Result also revealed that perceived stress levels decrease according to the year of attendance. Senior student nurses in presented lower levels of stress compared than junior student nurses. This could be due to the fact that, as they get into a higher level, they were able to adapt and adjust to the academic and clinical requirements of the program. Moreover, as they progress to the higher level of the program, they have already acquired and gained mastery in nursing skills necessary in their clinical experience and more or less develop more efficient and effective ways in dealing with different stressors. This result is similar with that of Kleehammer, et al., [14] study where in they found that junior nursing students showed a higher anxiety score than senior students. This result however refutes the findings of other authors. In contrast, Tully [2] reported that second-year students presented higher levels of stress than their first-year colleagues. Same findings also led Lo [7] to conclude that second-year students presented higher levels of stress than first-year students. Oermann6 also found that stress experienced by nursing students in clinical practice increased as they progressed through the program. In a study conducted by Edwards et al., [38] and Papazisis et al., [35] among European nursing students, self reported stress was at the highest during the third year of the program.

Perceived levels of stress increase according to family monthly income. Students who belong to a family with higher income tend to perceived higher stress related to their workload and assignment. This may due to the fact that families with higher income tends to be more busy with regards to their business, personal and social relations that they may not be able to spend much time doing their assignments and other academic workload.

In this investigation, the perceived physio-psycho-social health in Filipino student nurses is considered as good health. This result is comparable with the result among Taiwanese, [16] Hongkong-Chinese [12] and Spanish [34] students. This could be an indication that students are able to cope up with various stressors faced during their nursing education. However, it was also evident from this investigation that perceived physio-psycho-social health decreases according to age. Younger students tend to experience or report emotional symptoms as a response to stress compared to that older students. This may be due to fact that as students get older, they gained not only better knowledge and clinical expertise but also with problem solving skills and stress preventive strategies necessary when faced with various stressors.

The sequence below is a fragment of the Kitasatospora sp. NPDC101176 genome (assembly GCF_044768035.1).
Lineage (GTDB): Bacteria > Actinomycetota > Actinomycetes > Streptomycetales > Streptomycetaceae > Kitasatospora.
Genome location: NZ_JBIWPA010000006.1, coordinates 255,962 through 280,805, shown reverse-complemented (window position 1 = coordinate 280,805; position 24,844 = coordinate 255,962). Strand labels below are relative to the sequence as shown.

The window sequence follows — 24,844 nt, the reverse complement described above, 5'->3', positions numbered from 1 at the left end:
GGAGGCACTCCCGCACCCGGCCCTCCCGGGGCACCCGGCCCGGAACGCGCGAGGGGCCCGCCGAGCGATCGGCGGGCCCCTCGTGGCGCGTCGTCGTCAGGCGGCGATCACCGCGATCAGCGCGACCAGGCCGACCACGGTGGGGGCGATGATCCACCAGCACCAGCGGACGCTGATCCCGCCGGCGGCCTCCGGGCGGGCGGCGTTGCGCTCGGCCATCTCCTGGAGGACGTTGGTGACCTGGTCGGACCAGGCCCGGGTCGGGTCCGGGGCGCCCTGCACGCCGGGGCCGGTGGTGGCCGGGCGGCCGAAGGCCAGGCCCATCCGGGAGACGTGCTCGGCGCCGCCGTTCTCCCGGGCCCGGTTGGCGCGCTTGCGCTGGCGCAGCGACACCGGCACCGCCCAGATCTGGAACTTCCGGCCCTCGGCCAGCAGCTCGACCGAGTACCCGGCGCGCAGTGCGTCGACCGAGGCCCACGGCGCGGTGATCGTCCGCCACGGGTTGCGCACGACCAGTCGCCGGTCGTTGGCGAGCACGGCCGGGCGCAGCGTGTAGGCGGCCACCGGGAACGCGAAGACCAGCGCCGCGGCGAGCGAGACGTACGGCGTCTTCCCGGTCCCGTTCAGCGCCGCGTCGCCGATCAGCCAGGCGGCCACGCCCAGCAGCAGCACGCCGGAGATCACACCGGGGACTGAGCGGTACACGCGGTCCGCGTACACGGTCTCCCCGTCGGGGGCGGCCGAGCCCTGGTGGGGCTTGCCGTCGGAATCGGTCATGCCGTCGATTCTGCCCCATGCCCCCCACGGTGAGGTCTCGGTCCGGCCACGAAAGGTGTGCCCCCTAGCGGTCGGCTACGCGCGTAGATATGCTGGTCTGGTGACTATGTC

Core finding of this investigation was the significant correlations between perceived level of stress and perceived physio-psyho-social health. Students who perceive a higher level of stress were more likely to have poorer physio-psycho-social health. Tully [2] reported that high level of stress as possible risk for the health of the student. This result is an affirmation of the theory by Lazarus & Folkman’s [1] that asserts that stress can affect people’s physical, psychological and social health if adaptational outcomes cannot be achieved.

Conclusions

It could be inferred from this investigation that Filipino student nurses, especially junior students were exposed to different stressors during their nursing education and training, however, their physio-psyho-social health in general was good. Results clearly show that stress may have an impact on the physio-psycho-social health of the students. Therefore, this study strengthens the theory of Lazarus & Folkman1 that stress could have effects on people’s health and wellbeing. The results provided essential and useful information for nurse educators in identifying students’ needs, facilitating their learning both in the academic and clinical setting, and planning effective interventions and strategies to reduce or prevent stress in nursing education and training. Moreover, nursing educators must be perceptive of these stressors and should strengthen students’ coping skills to deal with the different stressors during nurse education and training. Furthermore, curricular revisiting and review should be conducted especially on the Related Learning Experiences or training hours requirement.

One of the strengths of this study is the inclusion of the entire population of the junior and senior student nurses in the university as respondents in the investigation. This ensures that there is no selection bias since respondents were not selected purposively. However, this investigation was conducted among student nurses from one university only, and the “n” was small. Exclusion of student nurses from other university in other provinces may limit the generalizability of this investigation. Moreover, the research design could have affected the responses of the respondents since they were asked to recall their past clinical experience, some important stressful experiences may have not been recalled. Stress level can be changed over time or across encounters according to Lazarus and Folkman [1].

Future research focusing on the different coping styles utilized by student nurses during stress situation and effective stress interventions must be ascertain.

Relevance to Practice

Knowledge on student nurses’ stress levels, its sources, and stress responses would serve as an important input in identifying and planning effective interventions and strategies to reduce or prevent stress in nursing education and training thus, facilitating their learning both in the academe and clinical setting.

Competing Interest

The author(s) declare that they have no competing interests.